The awards, presented on April 19 in the Student Center Theatre, recognize individuals who best exemplify the teachings of Chavez, the late labor leader and human rights activist who advocated for fairness, equity and justice for farm workers. The awards also recognize individuals who have performed extraordinary service in support of the Latin-American community by either developing or contributing to programs or activities that focus on positive development of minority youth and/or foster minority educational opportunities and advancement.

“I think Cesar Chavez would look at our three award recipients and see three people who focus their time on

Eastern President Elsa Nunez

Eastern President Elsa Nunez

meeting the needs of others,” said Eastern President Elsa Núñez. “Sierra Colon, Carlos Hernandez and Gloria Bent have demonstrated exemplary leadership in service to the Latin American community, the Eastern campus and the community-at-large. They remind us of our own responsibility to serve others, so that everyone may share in the American Dream.”

In addition to serving as president of OLAS, Colon ’17 has been a resident assistant and has also served as a student orientation counselor, peer mentor and tutor for elementary students in Willimantic. This past summer, she was awarded the prestigious Benjamin A. Gilman scholarship from the U.S. State Department, which allowed her to complete a two-month internship in Cape Town, South Africa, where she worked on agriculture reform and social justice issues. Colon has also secured an internship with the Department of Environmental and Energy Projection. She has advocated for affordable tuition at meetings hosted by state representatives. Graduating with honors, Colon plans to attend graduate school, focusing on higher education and policy reform.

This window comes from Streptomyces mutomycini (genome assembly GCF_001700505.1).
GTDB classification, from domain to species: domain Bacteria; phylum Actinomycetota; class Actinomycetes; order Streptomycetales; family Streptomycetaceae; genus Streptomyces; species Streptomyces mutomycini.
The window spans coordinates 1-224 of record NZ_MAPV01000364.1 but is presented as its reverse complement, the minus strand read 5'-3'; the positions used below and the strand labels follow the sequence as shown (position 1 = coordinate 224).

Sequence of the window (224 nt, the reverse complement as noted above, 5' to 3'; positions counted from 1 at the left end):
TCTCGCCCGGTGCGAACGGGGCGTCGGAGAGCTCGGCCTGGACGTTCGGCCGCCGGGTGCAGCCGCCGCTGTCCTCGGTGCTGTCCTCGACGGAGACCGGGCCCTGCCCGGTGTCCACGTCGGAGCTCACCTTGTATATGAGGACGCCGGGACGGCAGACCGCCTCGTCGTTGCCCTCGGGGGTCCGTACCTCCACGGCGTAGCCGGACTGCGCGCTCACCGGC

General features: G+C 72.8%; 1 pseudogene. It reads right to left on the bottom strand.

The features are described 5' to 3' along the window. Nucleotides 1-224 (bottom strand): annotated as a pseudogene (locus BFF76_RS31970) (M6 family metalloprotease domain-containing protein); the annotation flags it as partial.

Hernandez came to Eastern 31 years ago, while working part time at the post office. Over the years, he has supervised numerous students while serving as a mover, carpenter, painter and landscaper.

In Willimantic, Hernandez has visited halfway homes operated by Windham Area Interfaith Ministry) to donate clothes and talk with people transitioning from prison. He and his wife have served as foster parents for neglected children, and have adopted and raised five children.

Gloria Bent is a member of the board of directors of the League of Women Voters of Northeastern Connecticut, and the immediate past president of the League of Women Voters of Connecticut. She has been active in the league for 11 years, encouraging citizen participation in all levels of government through education and advocacy.

A resident of Mansfield for more than 40 years, Bent has served for four years on Mansfield Advocates for Children and two years on Mansfield’s Advisory Committee on the Needs of Persons with Disabilities. She earned a diploma in nursing from Saint Joseph Infirmary School of Nursing in Atlanta, GA, and a bachelor of arts from St. Joseph College in West Hartford, where she majored in religious studies and minored in women’s studies.

MEDIA ADVISORY: 300 Students to Participate in Eastern Research Conference

WILLIMANTIC, CT — The Third Annual CREATE Conference at Eastern Connecticut State University will take place this Friday, April 21, from 8:45 a.m. to 4:30 p.m. CREATE stands for “Celebrating Research Excellence and Artistic Talent at Eastern,” and is the University’s premier conference showcasing student research and creative activity.

All activities take place in the Student Center except for an exhibit of student art taking place in room 223 of the Wood Support Services Center from 3:30-4:30 p.m.

From art to zoology, Shakespeare to social media, tax law to terrorism, Eastern students of all majors explore important concepts and produce exemplary research and creative work; the culmination of their work this academic year will be on display at CREATE. The one-day conference will feature more than 300 Eastern undergraduates, who will present talks, professional posters, live music, dance performances, art and photography exhibits, documentary films and panel discussions.